Feet, footwork, footwear, and “being alive” in the modern school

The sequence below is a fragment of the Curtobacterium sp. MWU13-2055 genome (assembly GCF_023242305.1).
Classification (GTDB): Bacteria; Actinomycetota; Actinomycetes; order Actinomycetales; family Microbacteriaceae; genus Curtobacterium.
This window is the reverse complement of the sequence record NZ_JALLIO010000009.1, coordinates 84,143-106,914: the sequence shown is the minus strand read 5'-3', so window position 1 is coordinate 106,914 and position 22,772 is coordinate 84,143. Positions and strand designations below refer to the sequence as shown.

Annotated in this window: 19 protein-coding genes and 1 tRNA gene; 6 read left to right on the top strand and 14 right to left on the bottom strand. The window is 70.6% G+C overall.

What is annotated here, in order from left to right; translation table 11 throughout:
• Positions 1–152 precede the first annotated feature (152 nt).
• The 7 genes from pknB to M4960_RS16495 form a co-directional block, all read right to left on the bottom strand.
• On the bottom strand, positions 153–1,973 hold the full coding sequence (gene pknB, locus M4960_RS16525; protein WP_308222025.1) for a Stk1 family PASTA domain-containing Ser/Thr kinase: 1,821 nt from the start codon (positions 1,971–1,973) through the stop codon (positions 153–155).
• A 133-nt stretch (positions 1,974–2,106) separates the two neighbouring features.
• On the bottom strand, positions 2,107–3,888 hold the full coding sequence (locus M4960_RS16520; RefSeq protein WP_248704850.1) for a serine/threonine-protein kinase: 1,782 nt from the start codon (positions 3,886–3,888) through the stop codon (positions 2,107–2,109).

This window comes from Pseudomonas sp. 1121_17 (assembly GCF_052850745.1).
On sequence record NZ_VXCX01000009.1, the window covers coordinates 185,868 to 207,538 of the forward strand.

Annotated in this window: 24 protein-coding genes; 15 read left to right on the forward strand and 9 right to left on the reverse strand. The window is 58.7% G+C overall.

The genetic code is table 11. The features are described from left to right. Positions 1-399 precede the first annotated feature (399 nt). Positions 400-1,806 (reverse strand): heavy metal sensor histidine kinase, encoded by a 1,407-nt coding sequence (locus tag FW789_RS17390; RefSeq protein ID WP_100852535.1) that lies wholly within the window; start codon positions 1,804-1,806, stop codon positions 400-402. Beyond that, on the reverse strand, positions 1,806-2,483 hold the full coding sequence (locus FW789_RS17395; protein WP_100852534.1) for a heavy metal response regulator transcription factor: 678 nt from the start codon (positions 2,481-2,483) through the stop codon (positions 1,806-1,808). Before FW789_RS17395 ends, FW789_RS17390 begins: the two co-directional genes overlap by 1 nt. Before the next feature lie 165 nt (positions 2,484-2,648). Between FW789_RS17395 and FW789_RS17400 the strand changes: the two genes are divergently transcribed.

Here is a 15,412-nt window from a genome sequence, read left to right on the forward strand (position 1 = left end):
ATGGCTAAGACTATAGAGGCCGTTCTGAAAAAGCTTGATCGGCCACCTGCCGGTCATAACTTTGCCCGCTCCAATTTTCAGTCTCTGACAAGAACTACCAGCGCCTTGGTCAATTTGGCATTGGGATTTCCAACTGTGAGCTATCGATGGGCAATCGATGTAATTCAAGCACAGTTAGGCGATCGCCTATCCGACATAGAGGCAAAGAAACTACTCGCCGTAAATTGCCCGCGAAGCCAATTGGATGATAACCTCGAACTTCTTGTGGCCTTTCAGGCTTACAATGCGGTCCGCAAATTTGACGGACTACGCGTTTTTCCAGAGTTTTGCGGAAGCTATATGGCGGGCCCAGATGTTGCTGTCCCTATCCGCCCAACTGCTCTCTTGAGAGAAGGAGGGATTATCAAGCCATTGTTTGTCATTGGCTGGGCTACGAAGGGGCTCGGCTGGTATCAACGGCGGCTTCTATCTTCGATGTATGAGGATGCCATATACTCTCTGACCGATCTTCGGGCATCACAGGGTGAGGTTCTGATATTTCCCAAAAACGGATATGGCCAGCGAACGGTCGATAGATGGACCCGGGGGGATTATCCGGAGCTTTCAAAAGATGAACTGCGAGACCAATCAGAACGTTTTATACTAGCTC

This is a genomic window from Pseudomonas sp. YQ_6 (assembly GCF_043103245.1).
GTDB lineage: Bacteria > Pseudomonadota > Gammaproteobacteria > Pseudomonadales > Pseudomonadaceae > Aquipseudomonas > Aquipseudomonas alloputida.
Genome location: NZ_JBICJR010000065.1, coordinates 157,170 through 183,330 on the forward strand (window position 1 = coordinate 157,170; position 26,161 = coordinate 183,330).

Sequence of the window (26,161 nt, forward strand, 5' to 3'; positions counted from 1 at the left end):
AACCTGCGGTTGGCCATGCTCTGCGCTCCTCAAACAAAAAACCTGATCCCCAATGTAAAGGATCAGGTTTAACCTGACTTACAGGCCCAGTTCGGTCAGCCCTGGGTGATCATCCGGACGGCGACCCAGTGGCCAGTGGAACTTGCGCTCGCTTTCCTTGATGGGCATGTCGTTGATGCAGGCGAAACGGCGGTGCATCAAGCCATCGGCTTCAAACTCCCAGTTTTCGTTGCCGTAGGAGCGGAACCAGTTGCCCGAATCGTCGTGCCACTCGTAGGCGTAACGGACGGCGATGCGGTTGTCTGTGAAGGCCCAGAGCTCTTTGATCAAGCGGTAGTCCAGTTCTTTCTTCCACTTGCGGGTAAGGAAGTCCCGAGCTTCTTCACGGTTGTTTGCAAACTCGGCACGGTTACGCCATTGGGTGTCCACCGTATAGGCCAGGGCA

This article considers the theoretical argument of anthropologist Tim Ingold, that the denial and subsequent encasement of bare feet in footwear was a critical characteristic of the development of modern societies, in exploring three aspects of feet, footwork, and footwear in the history of the modern school. First, the material conditions of feet and footwear are considered towards a sensory, social, cultural, and symbolic understanding of the significance of these body parts and the technological and relational forces at play in the development of modern school systems. Second, the act, experience, and pedagogical intention of walking to and from school is examined through the memories of ex-pupils recounting informal incidental learning experiences as well as through a progressive ideology of urban anarchist pedagogy. Third, the promotion of modern dance and movement in postwar primary education in England is examined with regard to the significance attached to bare feet and the sense of touch in modern school environments. Finally, the article concludes with some observations regarding the historical significance of a shift of focus to the feet of school children in twentieth-century progressive educational agendas.